Currently viewing the tag: "Syria"

Published in the Yorkshire Post, September 12, 2013

I HAVE a visceral memory of the cell-phone photo of a man with his eye-lids pulled off by the Syrian secret police.

This photo was shown to me in the Za’atari refugee camp by a coffee shop owner from Dara, who had fled to the [...]

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The World Peace Foundation is honored to be a part of The Fletcher School, an intellectual community that is deeply engaged in world events. As the crisis in Syria has gained new urgency in light of the use of chemical weapons against civilians and subsequent U.S. proposal to bomb the Syrian regime, our [...]

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The United States is once again in a precarious international legal position in considering retaliatory military action against Assad’s use of chemical weapons against his people. The precedents of the Iraq invasion of 2003, the Kosovo bombing, and the unauthorized expansion of the UN Security Council support for action in Libya increase caution against attacking [...]

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Let’s return to the immediate aftermath of the deployment of chemical weapons on rebel-held areas of Syria attack on August 21, 2013.

Given the Obama administration’s previously stated “red line” that a chemical weapons attack represented, speculation began almost immediately that the U.S. would increase it military engagement in the conflict, likely by bombing [...]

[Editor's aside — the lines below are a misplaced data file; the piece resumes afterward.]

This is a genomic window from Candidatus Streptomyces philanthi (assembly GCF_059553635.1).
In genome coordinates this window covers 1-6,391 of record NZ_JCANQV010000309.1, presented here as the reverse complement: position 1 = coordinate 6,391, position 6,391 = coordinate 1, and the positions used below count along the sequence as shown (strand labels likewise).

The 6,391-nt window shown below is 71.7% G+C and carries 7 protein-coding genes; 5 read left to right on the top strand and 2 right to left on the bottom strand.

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Punishment, protection and peace must be joined. None can be achieved in isolation. All require a strong international coalition. Syria needs a political process, and that demands that belligerents and all regional actors meet to set the terms of a solution. Force might still be required at that point, but it would at least serve a political process instead of standing in for it.

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“But how has Congress managed to avoid tackling one of the biggest looming issues in U.S. foreign policy? Well, in June the administration publicly announced a new policy of providing weapons and other military support to the Syrian rebels but paradoxically designated it a CIA “covert action” that cannot be discussed by the public and may go forward without a congressional vote.”

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